NY Times Magazine does a feature on Brian Schweitzer
C'mon Democrats--here's a winner.
October 8, 2006Go here to read the rest.
The Big-Sky Dem
By Mark Sundeen
NY Times Magazine
It’s fun being governor of Montana. Just watch Brian Schweitzer bouncing around the streets of Helena in the passenger seat of the state’s official S.U.V., fumbling with wires, trying to stick the flashing police light on the roof. When he spots some legislators on the sidewalk, he blasts them with the siren, then summons them by name on the loudspeaker. The men jump, and the governor tumbles out of the car, doubled in laughter, giving everyone a bear hug or a high-five or a soft slap on the cheek. Schweitzer, a Democrat in his first term, marches into a barroom in blue jeans and cowboy boots and a beaded bolo tie, and his border collie, Jag, leaps out of the vehicle and follows him in. The governor throws back a few pints of the local brew and introduces himself to everyone in the place, down to the servers and a small girl stuck there with her parents. He takes time from the backslapping to poach cubes of cheese from the snack platter and sneak them to the girl, who is now chasing his dog around the bar. “This is how you make friends with Jag,” he advises her. “Just hold it in your hand and let him take it.”
As soon as Schweitzer was elected in 2004 — the same night that George W. Bush carried Montana by 20 percentage points — pundits began declaring him the future of the Democratic Party. Never mind that it was his first elected office: the 51-year-old farmer and irrigation contractor had folksy charm and true-grit swagger. He shot guns, rode horses, took his dog to work and decimated his opponents with off-the-cuff one-liners heavy on the bull-and-horse metaphors. He didn’t act like a Democrat, in other words, and to many Democrats, reeling from consecutive losses to Bush, that seemed like a pretty good thing.
Schweitzer’s grandparents were homesteaders who immigrated to Montana from Ireland and Germany. His parents were ranchers who never completed high school. And until 2000, Schweitzer and his wife, Nancy, were farming in Whitefish and raising their three children. And then, despite the fact that he was a virtual unknown in politics, Schweitzer began a quixotic bid to oust Conrad Burns, a two-term incumbent Republican senator. To the surprise of Montana’s political class, he came within four percentage points of succeeding. Almost immediately, he began campaigning for what would be an open governor’s seat. Even after choosing a Republican as his running mate, he thumped his primary opponent by a 52-point margin, then won the general election by four points.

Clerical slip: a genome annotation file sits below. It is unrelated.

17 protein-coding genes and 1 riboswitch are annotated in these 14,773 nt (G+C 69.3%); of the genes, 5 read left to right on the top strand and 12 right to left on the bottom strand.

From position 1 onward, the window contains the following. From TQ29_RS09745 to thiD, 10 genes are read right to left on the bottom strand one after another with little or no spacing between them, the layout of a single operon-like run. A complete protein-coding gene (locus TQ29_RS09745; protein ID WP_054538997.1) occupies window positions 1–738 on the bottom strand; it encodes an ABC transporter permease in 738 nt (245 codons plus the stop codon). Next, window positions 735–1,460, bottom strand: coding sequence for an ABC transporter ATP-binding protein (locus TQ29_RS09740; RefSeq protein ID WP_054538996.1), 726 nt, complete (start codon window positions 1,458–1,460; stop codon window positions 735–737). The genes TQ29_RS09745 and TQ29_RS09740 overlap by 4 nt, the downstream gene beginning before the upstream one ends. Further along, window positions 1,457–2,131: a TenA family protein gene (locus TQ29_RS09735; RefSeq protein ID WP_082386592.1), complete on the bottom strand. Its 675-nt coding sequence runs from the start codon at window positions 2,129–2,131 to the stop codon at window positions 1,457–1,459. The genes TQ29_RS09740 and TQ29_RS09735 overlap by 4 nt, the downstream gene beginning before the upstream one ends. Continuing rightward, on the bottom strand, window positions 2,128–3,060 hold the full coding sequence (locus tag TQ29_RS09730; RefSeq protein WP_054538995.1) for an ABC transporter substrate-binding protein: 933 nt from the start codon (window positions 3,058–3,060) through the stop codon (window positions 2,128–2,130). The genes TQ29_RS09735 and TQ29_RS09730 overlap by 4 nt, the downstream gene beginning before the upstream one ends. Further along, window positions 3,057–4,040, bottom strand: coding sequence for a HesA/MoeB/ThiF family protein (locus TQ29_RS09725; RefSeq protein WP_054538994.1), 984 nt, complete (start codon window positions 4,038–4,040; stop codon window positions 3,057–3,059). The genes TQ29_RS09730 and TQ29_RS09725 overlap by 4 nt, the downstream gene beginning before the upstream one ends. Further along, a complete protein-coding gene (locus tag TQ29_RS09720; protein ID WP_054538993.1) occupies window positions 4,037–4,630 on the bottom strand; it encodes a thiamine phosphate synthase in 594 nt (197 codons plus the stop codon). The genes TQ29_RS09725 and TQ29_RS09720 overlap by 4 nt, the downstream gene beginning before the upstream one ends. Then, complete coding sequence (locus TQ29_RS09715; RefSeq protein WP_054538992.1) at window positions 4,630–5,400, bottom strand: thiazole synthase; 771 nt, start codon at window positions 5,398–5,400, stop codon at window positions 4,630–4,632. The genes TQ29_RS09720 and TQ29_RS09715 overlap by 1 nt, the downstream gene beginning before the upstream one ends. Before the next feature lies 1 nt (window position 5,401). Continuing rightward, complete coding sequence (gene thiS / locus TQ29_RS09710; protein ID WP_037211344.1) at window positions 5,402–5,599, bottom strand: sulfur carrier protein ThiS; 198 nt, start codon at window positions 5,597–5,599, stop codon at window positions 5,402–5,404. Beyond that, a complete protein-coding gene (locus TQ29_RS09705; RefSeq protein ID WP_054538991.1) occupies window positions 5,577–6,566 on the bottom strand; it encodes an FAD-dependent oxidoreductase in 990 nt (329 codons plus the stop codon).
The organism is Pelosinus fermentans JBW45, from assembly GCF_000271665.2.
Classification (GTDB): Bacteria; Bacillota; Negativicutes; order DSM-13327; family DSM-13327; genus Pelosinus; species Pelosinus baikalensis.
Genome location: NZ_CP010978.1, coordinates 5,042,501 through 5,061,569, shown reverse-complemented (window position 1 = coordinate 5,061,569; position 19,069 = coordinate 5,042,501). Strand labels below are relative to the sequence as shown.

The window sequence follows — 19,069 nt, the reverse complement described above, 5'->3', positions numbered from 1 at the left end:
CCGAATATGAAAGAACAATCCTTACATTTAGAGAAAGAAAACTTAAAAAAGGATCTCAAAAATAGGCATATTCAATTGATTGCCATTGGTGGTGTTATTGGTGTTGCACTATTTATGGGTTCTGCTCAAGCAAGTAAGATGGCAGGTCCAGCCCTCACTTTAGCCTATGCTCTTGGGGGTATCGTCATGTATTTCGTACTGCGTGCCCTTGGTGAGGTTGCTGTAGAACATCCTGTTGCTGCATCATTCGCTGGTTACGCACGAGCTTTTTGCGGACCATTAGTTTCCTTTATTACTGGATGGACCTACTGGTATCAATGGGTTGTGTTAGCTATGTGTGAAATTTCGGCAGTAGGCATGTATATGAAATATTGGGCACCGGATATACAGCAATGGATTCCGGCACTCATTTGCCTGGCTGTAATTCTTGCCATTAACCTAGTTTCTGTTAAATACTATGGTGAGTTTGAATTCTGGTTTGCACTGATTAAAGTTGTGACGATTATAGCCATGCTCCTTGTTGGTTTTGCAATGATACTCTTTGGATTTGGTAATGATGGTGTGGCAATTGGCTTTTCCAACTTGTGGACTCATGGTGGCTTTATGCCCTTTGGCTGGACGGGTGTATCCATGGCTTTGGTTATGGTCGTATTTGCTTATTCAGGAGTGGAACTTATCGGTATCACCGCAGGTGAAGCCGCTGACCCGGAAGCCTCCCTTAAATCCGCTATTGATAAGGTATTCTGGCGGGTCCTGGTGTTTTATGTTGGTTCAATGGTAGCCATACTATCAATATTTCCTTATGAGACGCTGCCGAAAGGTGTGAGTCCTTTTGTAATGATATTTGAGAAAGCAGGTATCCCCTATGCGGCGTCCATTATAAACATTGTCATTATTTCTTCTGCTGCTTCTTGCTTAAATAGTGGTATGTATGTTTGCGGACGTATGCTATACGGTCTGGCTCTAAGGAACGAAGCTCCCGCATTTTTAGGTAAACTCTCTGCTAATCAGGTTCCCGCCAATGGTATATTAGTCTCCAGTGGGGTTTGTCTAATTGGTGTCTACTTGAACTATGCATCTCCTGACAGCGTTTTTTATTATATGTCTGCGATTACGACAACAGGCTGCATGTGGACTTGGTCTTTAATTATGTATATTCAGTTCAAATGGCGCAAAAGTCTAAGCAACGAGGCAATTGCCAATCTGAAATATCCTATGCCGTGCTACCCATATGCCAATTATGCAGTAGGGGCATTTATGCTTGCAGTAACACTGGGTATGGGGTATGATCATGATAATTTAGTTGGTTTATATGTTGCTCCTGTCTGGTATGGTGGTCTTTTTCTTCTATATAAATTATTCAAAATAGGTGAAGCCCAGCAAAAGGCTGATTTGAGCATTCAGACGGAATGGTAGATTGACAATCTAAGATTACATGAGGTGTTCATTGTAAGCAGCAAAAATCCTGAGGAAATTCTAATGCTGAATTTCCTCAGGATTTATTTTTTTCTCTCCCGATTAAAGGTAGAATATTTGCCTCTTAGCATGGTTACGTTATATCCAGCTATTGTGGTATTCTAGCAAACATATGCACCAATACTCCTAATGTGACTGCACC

Within months of his election, bloggers were clamoring for a presidential run, and his popularity transcended the wonk journals to include coronation as “Hot Governor” by Rolling Stone magazine, while “60 Minutes” called him the Coal Cowboy. On camera he persuaded Lesley Stahl to take a whiff from a vial of diesel fuel synthesized from coal — a product that Schweitzer claims will not only fill Montana’s coffers but also help end the nation’s dependence on foreign oil peddled by “sheiks, rats, crooks, dictators.”
Schweitzer’s “Montana miracle,” in which Democrats took back the governor’s seat after 16 years and ended 12 years of Republican majorities in both state chambers, has been cited as evidence that the Republican bastions in the Western states are losing ground to a new, Democratic brand of libertarian-tinged prairie populism. No fewer than four recent books by Democratic strategists have mentioned Schweitzer as the kind of guy Democrats need to win back rural America. A fifth book, Tom Schaller’s “Whistling Past Dixie,” published earlier this month, also singles out Schweitzer and makes the previously heretical claim that the Democrats’ future lies in ignoring the South and embracing the West and Midwest, where voters are less evangelical and more independent.